Child protection





Taking stock of children’s rights, 25 years on

© UNICEF 2013
A child in remote Binga has the same right to be immunized against measles as a child in Borrowdale.

By Reza Hossain (UNICEF Representative in Zimbabwe)

During a recent visit to the Chingwizi holding camp, I was privileged to witness the birth of a baby boy in a tent set up at the site. I was deeply moved by how in the most difficult of human conditions, there was great jubilation from the people present at the birth of this little boy.

Yet there is no doubt that this baby has a disadvantaged start in life. Born in a makeshift clinic in a family facing an uncertain future, he will have to overcome great odds to become somebody of note in life. On the same day, hundreds of kilometers away, I am certain another baby was born in one of Harare’s private clinics, affordable only to those with affluent means. Two babies, two different worlds.

Such is life, but does it have to be this way? If not, what kind of a future do we want these two babies to inherit? How can the playing field be level for both, enabling each to have an equal though not necessarily the same shot at life? How can the Chingwizi baby’s difficult beginning not prejudice his ending in life?   

We live in an increasingly unequal world. The top 20 per cent of the global population enjoys about 70 per cent of the total income and the bottom 20 per cent own a tiny 2 per cent. Two per cent!

Though inequalities are a global problem, they are a problem for each one of us. Because when we fail to make our nation, every nation, a better place for children - when we fail to invest in their health, safety, well-being and education - we are literally shaping our own future and that of our children.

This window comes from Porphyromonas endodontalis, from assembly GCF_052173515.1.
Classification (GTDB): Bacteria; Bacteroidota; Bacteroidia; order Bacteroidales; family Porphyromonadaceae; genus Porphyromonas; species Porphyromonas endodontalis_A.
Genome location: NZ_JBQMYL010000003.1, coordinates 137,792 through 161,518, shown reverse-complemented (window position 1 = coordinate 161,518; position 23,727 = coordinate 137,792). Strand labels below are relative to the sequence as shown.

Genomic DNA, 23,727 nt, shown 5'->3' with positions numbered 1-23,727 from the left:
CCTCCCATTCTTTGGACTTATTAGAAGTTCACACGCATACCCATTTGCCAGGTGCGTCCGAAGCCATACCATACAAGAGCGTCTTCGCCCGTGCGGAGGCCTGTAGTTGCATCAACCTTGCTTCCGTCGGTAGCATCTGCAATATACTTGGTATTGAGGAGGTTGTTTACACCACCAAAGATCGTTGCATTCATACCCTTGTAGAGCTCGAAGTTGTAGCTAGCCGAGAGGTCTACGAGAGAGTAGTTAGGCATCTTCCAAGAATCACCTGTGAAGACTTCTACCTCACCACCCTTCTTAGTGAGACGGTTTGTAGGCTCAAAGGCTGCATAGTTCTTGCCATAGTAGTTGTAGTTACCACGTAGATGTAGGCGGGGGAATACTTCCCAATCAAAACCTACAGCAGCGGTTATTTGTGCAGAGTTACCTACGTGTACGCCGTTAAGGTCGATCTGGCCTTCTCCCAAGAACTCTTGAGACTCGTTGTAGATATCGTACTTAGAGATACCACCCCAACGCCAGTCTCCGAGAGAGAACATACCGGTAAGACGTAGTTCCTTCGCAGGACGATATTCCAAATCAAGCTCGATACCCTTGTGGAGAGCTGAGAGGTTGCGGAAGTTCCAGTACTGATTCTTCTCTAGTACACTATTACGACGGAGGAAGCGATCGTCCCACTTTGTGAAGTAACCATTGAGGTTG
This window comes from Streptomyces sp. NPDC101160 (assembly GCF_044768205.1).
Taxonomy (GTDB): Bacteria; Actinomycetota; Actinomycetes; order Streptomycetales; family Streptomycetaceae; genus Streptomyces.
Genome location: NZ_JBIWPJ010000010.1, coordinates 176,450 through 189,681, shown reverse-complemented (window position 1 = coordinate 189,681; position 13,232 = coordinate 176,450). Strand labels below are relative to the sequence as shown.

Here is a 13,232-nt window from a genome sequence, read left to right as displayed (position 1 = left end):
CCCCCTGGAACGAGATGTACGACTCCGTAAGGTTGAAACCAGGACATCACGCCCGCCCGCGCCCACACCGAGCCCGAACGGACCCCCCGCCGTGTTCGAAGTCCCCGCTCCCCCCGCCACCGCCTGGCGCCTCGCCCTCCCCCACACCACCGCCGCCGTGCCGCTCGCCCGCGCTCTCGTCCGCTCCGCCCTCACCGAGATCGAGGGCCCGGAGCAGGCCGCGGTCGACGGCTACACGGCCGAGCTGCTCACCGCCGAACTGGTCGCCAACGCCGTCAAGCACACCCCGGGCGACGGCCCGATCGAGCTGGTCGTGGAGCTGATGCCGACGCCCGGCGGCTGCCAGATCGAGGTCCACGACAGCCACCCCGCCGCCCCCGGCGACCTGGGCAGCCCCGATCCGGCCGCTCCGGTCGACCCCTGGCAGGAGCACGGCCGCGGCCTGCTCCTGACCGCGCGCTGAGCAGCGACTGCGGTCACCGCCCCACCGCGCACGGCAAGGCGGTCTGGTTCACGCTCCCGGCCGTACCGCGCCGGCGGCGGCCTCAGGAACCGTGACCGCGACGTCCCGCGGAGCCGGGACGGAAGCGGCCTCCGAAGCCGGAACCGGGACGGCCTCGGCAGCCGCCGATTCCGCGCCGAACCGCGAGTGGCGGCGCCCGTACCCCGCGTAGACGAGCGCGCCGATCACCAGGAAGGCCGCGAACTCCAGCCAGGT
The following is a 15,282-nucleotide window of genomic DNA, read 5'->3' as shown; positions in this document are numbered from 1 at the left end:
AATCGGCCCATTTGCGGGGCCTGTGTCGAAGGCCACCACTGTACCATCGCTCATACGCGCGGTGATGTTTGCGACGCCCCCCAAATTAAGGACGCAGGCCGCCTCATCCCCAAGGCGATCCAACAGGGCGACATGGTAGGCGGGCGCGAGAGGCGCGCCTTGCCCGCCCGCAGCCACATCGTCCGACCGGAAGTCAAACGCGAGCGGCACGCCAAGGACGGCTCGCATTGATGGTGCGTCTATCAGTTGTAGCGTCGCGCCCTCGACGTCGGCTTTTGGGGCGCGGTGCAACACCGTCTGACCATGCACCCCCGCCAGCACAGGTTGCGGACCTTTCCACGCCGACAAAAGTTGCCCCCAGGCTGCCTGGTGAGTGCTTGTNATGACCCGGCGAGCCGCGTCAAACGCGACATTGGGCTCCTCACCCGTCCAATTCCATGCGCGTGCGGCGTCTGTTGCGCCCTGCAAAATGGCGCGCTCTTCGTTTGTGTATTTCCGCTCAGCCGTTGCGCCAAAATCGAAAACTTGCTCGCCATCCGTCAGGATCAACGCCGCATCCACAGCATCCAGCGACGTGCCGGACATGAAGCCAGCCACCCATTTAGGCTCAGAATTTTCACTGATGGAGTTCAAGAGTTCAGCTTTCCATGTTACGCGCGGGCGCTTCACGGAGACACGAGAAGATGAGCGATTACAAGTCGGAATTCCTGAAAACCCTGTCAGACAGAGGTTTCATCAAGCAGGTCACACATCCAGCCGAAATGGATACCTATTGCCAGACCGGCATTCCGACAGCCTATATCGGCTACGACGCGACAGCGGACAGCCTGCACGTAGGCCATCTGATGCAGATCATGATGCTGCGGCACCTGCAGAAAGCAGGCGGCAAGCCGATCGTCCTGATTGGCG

The roots of inequalities may be different, but their manifestations are the same: children and their families are being left behind, sometimes stepped on, as one part of the world, the smaller one, becomes wealthier and the other, comprising the majority, becomes poorer. And these disparities cut across geographical regions, nations, and tribes.

In this era of great technological advancements, it is astonishing that we still have not got the basics right: families are barely able to afford a meal; their children attend poorly-resourced schools, and their babies die from largely preventable diseases. A world with such glaring disparities cannot be at peace with itself.

A child in remote Binga has the same right to be immunized against measles as a child in Borrowdale. A teenager in rural Brazil needs to drink safe water and attend school as her peer in suburban Boston. Different backgrounds, equal opportunities.

This year, we have the chance to take stock and reflect. On 20th November, the world will come together to commemorate 25 years of the Convention of the Rights of the Child. That convention is all about equal rights for all children, everywhere.

More children are no doubt better off now than ever before – more are immunized, more are receiving an education, and more have access to nutrition, water and sanitation. But old problems still persist and new threats to the well-being of children have emerged.

If we look at Africa for example, mortality rates among children under five have decreased by 45 per cent between 1990 and 2012. Great progress, yet half of the world's 6.6 million under-five deaths still occur in Africa. The usual culprits - pneumonia, malaria and diarrhea, which account for 40 per cent of these deaths – are largely preventable and treatable.

But these deaths are rooted in poverty and its offshoots. As Africa records steady economic growth and as its middle class expands, children in poor families are slipping further behind. The World Bank estimates that there are more people living on less than $1.25 a day in Sub-Saharan Africa today - a measure of extreme poverty - than at the turn of the millennium. New ideas and approaches are needed to close these unconscionable gaps.

Nearly 25 years ago, the world made a promise to its children. This year’s anniversary is as much about celebrating the promises kept – the declining infant mortality and rising school enrolments – as it is about reminding ourselves of the work that remains to be done.  



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